David Farnum at a fire in Charlotte

David Farnum came to Davidson as a Bonner Scholar, a program with a significant service obligation. Farnum served much of that with the Davidson Fire Department, and he still remembers, nearly a quarter-century later, fighting his first fire. He was one of three Davidson students with two veterans dispatched to a burning mill house.

The first time someone goes into a fire, he said, they know whether it’s for them or not. “They  know at that moment amidst the heat, smoke and controlled chaos,” said Farnum.  And while his job has changed, it’s still about people.

“It’s about those we work with,” he said. “It’s about the citizens, providing excellent, equitable service.”

Now instead of responding to calls dozens of times a day as he did for years, “my job is to make sure that those I have the privilege of leading are trained and equipped to respond quickly and effectively.” 

He is one of seven division chiefs in the Charlotte Fire Department (hold on to your helmet: yes, two at this high rank are Davidson grads). It’s a major urban department in one of America’s fastest-growing cities. It covers 316 square miles (nearly three times what the Atlanta Fire Rescue agency covers) with more than 250 people on duty a day. He goes to every major incident in the city of nearly 900,000.  

While Farnum has seen an uptick in public appreciation for the work of first-responders during the pandemic, he wishes the public had a better understanding of the broader social challenges communities face.

He sees the city’s problems from a street-level view, and since COVID hit, he’s seen them magnified.

“Community resilience is fragile or fractured right now,” Farnum said. Gaps in Charlotte’s social safety net have grown wider.

“COVID has pushed a lot of people into crisis,” he said, such as fear of eviction after jobs are lost. “Problems are not necessarily managed in a comprehensive way, and the community need is so great. About 450 times a day we roll out to fires, EMS runs, technical rescues and hazardous materials incidents. We address that immediate, acute need. We solve a problem and take great pride in doing so.” But, he said, the more extensive, comprehensive challenge is one that continues to vex him.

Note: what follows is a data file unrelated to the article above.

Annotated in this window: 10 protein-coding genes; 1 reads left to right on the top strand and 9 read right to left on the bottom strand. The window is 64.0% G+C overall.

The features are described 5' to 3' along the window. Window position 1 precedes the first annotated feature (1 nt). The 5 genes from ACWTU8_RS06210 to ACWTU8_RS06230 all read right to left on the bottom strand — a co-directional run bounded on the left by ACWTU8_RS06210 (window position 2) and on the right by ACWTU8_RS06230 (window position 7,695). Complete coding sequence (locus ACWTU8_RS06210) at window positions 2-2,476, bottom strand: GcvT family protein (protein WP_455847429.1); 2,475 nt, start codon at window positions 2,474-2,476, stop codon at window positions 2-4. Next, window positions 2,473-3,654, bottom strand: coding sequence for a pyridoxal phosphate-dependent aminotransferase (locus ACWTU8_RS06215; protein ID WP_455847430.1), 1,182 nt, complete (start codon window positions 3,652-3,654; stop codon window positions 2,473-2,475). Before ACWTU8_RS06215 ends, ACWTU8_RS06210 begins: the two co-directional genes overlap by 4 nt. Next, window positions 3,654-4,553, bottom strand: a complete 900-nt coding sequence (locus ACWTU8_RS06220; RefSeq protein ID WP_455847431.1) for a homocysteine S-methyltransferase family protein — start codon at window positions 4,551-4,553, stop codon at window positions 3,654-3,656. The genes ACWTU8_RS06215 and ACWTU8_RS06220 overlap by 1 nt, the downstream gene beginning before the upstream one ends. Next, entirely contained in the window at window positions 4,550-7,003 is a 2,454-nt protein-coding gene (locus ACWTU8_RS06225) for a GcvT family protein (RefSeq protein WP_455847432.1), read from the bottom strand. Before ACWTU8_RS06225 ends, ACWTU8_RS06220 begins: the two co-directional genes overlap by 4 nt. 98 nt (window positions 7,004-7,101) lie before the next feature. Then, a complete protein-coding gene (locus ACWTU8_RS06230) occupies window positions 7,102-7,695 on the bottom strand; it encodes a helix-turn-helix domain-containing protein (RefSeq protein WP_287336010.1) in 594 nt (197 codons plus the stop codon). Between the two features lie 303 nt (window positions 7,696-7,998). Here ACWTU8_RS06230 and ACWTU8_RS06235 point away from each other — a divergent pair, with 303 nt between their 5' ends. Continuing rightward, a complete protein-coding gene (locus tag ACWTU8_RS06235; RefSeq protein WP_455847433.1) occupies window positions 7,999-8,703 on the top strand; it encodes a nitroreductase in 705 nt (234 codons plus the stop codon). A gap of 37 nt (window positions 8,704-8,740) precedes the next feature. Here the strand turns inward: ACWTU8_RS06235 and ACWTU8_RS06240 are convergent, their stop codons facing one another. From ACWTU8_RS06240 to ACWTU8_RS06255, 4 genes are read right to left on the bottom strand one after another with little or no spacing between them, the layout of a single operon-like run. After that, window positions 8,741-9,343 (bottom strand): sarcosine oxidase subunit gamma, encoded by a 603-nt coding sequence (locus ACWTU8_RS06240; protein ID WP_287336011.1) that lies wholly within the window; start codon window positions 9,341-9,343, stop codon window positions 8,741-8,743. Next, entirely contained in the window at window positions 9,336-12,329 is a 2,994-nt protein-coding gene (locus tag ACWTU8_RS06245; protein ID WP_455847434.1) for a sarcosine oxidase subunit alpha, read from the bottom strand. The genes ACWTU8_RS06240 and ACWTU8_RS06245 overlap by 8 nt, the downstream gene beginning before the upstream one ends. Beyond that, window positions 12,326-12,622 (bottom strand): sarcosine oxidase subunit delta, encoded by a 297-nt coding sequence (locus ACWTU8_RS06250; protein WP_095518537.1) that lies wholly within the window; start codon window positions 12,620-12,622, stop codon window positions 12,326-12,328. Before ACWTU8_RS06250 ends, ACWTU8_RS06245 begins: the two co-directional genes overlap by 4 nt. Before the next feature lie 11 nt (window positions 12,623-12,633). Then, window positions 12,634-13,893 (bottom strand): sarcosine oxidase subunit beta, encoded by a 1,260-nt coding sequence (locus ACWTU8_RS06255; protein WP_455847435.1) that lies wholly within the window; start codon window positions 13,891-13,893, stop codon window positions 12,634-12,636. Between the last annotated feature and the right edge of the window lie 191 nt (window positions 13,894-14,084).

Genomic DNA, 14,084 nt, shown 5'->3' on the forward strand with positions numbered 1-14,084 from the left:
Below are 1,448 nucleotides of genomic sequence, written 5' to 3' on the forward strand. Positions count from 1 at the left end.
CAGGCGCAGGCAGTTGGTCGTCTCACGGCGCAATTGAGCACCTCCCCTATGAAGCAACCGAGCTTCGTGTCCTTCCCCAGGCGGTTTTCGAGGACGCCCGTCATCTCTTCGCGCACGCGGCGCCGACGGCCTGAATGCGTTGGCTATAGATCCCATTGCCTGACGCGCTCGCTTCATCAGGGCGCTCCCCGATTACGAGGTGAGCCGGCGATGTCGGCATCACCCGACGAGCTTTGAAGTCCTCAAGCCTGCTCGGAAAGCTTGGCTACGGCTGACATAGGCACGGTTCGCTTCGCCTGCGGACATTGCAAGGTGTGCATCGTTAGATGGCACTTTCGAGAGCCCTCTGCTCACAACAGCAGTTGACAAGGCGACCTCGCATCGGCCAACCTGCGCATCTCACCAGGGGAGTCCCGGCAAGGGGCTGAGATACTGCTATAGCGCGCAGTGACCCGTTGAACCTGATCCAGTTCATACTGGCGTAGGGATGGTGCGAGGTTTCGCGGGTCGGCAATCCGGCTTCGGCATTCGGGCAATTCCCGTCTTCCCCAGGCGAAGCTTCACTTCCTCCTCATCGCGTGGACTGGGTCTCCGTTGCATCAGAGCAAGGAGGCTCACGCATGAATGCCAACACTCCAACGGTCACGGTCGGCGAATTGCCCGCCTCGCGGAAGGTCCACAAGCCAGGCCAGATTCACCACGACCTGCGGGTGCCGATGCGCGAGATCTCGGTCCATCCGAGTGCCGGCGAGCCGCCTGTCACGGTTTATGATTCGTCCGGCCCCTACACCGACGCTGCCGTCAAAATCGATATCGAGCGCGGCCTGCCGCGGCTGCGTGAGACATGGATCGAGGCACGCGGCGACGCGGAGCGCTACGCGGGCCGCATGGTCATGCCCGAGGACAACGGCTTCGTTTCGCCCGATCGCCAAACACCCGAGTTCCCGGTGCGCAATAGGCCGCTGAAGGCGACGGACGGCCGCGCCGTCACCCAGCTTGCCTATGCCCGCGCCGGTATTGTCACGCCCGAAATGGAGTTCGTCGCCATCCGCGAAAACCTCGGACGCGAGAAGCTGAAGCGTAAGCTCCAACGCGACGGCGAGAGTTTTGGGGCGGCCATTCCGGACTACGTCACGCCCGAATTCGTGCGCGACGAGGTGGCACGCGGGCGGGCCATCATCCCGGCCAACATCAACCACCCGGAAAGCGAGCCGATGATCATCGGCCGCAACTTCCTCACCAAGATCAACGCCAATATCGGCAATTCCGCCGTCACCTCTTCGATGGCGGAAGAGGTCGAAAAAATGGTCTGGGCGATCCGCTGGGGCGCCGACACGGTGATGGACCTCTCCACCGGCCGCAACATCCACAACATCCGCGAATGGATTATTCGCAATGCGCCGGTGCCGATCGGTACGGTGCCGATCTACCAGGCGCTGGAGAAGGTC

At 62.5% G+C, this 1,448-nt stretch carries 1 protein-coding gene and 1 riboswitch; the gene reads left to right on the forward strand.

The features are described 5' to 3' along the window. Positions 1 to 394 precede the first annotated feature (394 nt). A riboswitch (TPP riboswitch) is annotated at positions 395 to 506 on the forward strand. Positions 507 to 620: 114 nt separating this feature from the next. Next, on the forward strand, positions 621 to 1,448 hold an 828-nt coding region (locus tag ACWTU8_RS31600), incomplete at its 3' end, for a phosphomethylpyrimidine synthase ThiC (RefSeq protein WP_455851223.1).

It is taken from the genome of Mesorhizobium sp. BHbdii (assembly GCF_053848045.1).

As a manager in a complex organization, he draws on lessons he learned from Davidson. 

Farnum is an English grad who, for a couple of years between operations roles, found himself leading his agency’s predictive analytics unit. An odd fit? Nope. An advantage.

Davidson taught him not to be intimidated by hard questions with no clear answers. 

“My primary role in the department for a couple of years was to drive innovation and problem-solving, while maintaining focus on long-term strategy, making sure that senior leadership had the information it needed to make well-informed decisions by tying disparate information together,” he said. “Making some of those key decisions now, and managing complex conversations and discussions, speaking to the ‘why’ by answering difficult questions directly, it all ties back to what I originally found myself doing at Davidson.”

 And it ultimately ties back to the people.

“Over the last few years, like many senior leaders, I’ve had what amounts to a pretty obvious realization–that one of the only ways to ensure the projects and processes I’ve been a part of continue are to move to staff advocacy, active succession planning and to be a mentor. This means trusting those I work with, developing and empowering them.” 

Regarding the agency’s accreditation process, for instance, he has expanded what, historically, had been limited participation into comprehensive team projects, where each member contributes to the development of each part of every accreditation document. For these and other complex problems he sees on the job, Farnum said he places his faith in people–people who will take up the torch (or should we say the nozzle?) and walk it forward.